Tables containing detailed seed size and status, samples sizes for bird-plant gut passage times, animal movements, captive birds, and a description of the Hierarchical Bayesian model of gut passage times from Animal movement drives variation in seed dispersal distance in a plant–animal network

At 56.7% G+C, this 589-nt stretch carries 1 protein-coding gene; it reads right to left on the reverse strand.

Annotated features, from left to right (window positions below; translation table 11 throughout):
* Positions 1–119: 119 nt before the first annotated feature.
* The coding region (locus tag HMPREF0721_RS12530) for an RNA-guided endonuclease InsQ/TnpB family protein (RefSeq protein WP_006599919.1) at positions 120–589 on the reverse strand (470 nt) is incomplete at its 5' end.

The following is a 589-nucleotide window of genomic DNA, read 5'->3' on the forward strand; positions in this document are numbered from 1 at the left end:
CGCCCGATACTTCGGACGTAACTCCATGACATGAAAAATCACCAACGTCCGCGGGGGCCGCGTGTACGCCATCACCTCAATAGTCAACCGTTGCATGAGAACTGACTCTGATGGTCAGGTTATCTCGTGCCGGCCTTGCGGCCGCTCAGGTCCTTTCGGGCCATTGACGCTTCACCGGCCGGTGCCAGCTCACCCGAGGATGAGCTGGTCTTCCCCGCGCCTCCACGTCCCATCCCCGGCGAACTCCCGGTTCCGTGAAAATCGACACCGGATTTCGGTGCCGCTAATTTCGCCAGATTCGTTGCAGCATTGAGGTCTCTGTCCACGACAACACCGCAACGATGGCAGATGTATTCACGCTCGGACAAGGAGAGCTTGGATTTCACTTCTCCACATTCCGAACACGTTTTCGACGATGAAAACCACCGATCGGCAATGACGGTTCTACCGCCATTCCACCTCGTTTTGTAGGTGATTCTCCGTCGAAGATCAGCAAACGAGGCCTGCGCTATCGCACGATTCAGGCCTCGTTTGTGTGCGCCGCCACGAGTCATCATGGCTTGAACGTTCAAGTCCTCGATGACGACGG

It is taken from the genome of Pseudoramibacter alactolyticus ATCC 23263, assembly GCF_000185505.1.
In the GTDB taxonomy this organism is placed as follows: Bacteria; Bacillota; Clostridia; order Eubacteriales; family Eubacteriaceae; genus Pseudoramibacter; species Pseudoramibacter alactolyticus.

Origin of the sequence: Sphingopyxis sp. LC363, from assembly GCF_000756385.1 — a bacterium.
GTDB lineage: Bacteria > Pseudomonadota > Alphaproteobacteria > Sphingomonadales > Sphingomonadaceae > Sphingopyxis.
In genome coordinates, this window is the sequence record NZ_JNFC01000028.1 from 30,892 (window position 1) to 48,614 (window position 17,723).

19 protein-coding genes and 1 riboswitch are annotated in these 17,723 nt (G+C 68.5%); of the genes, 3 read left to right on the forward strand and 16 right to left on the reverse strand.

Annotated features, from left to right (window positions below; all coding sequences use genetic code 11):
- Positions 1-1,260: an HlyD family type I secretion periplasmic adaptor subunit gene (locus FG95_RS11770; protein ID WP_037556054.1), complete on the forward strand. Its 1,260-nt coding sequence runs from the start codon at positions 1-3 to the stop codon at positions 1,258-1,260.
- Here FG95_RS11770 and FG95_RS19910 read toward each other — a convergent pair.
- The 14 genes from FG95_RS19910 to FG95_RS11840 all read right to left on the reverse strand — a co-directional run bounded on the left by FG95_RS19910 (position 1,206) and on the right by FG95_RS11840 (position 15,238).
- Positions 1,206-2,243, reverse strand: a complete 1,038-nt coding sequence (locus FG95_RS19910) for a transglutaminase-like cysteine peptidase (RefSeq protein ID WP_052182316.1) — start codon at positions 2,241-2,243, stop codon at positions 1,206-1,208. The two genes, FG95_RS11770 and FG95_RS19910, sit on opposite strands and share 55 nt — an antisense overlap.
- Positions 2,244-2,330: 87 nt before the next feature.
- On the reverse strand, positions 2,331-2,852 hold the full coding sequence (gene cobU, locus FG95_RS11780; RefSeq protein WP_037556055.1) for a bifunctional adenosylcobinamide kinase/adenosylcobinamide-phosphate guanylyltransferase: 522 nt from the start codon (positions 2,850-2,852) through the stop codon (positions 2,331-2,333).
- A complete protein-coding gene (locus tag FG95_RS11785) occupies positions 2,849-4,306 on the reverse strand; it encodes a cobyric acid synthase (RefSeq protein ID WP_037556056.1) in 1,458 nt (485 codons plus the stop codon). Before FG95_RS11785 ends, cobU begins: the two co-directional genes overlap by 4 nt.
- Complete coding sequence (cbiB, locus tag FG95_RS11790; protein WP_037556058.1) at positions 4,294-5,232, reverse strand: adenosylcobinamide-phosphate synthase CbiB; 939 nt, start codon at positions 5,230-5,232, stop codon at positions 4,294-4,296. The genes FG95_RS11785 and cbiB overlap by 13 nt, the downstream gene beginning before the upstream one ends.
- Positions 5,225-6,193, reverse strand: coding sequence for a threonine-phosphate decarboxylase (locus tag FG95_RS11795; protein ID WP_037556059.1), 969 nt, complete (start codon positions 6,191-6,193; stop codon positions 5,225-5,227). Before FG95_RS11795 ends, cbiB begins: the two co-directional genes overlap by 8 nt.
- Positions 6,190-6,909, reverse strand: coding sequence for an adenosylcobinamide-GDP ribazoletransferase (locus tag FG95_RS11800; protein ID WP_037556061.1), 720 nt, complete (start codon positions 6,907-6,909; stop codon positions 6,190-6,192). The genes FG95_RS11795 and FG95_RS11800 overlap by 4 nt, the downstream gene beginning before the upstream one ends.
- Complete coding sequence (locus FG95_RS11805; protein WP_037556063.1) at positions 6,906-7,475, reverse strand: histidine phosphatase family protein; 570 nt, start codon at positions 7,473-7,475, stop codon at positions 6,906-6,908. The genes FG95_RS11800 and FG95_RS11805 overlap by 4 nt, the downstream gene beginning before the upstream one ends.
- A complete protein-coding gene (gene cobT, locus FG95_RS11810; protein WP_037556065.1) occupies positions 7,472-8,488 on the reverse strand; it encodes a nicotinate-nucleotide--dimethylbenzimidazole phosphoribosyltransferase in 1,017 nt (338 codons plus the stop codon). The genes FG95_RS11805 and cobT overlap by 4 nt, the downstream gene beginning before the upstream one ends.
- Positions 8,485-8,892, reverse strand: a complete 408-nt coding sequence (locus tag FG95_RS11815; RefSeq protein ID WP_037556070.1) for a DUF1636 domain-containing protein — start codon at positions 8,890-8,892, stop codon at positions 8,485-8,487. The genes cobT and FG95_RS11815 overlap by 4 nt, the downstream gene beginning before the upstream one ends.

Frugivores play differing roles in shaping dispersal patterns yet seed dispersal distance is rarely quantified across entire communities. We model seed dispersal distance using gut passage times and bird movement for the majority (39 interactions) of known bird–tree interactions on the island of Saipan to highlight differences in seed dispersal distances provided by the five avian frugivores. One bird species was found to be a seed predator rather than a disperser. The remaining four avian species dispersed seeds but differences in seed dispersal distance were largely driven by interspecific variation in bird movement rather than intraspecific variation in gut passage times. The median dispersal distance was at least 56 m for all species-specific combinations, indicating all species play a role in reducing high seed mortality under the parent tree. However, one species—the Micronesian Starling—performed 94% of dispersal events greater than 500 m, suggesting this species could be a key driver of long-distance dispersal services (e.g. linking populations, colonizing new areas). Assessing variation in dispersal patterns across this network highlights key sources of variation in seed dispersal distances and suggests which empirical approaches are sufficient for modelling how seed dispersal mutualisms affect populations and communities.